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Hoffmann, R. A wiki for the life sciences where authorship matters. Nature Genetics (2008)

Enzyme replacement therapy in fibroblasts from a patient with cholesteryl ester storage disease.

Enzyme replacement has long been considered only a remote possibility in the treatment of a wide range of genetic disorders, many manifested as lysosomal storage diseases. The complexity of having a particular enzyme gain access to the lysosomal compartment in a specific cell seemed insurmountable. We report here on an attempt to introduce the enzyme cholesteryl esterase into fibroblasts from a patient with cholesteryl ester storage disease (CESD). The enzyme gains access to the lysosomal compartment and the accumulating cholesteryl ester by virtue of being carried into the cell conjugated to a ligand (insulin or apoprotein B [apoB]) that binds to its own specific receptor and is internalized by the well-described process of receptor-mediated endocytosis. Regardless of whether the enzyme enters the cell via the insulin receptor or via the low-density lipoprotein (ApoB) receptor, it can be found associated with a lysosomal fraction and is effective in lowering levels of accumulated substrate, cholesteryl ester. The time course of the substrate degradation and the dependence on the receptor density and receptor density and receptor-ligand interaction indicate that the enzyme is simply being carried to the site of substrate accumulation by virtue of the fact that that is the destination of the ligand (along with its conjugated enzyme) following internalization.[1]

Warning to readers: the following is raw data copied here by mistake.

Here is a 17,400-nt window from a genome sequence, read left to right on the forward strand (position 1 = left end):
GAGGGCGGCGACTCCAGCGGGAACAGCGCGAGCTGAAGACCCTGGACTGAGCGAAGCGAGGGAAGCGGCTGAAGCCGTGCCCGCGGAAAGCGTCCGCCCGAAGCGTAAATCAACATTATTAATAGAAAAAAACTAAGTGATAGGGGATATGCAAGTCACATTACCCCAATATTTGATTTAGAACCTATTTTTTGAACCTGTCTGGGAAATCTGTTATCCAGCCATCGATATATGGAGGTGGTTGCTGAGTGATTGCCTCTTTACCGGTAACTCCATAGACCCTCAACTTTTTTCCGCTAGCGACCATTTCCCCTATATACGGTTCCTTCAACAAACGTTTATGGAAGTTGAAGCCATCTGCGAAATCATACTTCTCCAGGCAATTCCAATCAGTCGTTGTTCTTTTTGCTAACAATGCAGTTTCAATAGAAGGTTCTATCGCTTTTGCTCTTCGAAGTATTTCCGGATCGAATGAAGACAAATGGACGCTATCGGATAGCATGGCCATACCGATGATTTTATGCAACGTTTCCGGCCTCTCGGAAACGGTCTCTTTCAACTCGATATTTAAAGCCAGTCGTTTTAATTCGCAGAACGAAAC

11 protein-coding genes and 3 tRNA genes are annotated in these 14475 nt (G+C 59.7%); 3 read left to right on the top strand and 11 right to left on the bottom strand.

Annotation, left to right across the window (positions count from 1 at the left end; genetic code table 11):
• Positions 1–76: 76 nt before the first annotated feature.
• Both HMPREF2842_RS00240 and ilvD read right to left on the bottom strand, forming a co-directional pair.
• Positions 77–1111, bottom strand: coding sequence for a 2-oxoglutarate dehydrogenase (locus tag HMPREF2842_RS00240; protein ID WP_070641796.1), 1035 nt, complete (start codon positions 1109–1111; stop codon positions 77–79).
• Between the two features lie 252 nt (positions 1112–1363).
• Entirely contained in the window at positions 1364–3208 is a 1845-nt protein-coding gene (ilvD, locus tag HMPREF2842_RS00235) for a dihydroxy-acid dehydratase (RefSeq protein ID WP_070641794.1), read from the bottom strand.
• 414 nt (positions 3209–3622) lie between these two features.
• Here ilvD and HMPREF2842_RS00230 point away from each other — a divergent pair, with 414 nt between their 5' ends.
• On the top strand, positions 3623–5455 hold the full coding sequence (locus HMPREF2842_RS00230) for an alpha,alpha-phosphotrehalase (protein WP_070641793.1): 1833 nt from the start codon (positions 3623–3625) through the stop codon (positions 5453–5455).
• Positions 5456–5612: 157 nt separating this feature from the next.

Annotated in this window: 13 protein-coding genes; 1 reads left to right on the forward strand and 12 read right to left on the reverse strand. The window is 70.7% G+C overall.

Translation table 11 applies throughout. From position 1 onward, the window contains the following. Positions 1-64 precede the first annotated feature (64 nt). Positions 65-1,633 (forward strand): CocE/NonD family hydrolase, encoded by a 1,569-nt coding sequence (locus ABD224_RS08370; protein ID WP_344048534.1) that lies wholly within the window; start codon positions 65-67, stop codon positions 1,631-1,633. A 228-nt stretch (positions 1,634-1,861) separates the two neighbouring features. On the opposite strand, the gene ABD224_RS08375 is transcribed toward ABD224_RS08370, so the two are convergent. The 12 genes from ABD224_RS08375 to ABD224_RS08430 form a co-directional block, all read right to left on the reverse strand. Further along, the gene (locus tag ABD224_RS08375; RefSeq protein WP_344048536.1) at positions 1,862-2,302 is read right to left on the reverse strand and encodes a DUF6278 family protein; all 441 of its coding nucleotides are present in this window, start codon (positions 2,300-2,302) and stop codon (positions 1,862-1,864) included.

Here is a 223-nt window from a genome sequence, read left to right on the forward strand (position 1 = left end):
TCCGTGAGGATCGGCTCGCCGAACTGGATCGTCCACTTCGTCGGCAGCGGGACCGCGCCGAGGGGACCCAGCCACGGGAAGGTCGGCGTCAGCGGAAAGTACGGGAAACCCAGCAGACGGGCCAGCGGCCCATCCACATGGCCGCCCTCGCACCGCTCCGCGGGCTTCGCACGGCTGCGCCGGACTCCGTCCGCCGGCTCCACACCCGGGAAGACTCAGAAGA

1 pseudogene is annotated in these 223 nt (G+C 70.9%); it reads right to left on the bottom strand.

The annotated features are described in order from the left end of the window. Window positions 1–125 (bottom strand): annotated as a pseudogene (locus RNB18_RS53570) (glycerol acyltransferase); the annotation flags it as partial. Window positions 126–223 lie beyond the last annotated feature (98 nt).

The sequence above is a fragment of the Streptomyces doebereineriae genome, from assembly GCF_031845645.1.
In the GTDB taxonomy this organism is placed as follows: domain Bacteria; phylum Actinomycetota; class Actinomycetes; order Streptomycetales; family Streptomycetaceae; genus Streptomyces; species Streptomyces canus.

1. Enzyme replacement therapy in fibroblasts from a patient with cholesteryl ester storage disease. Poznansky, M.J., Hutchison, S.K., Davis, P.J. FASEB J. (1989) [Pubmed]
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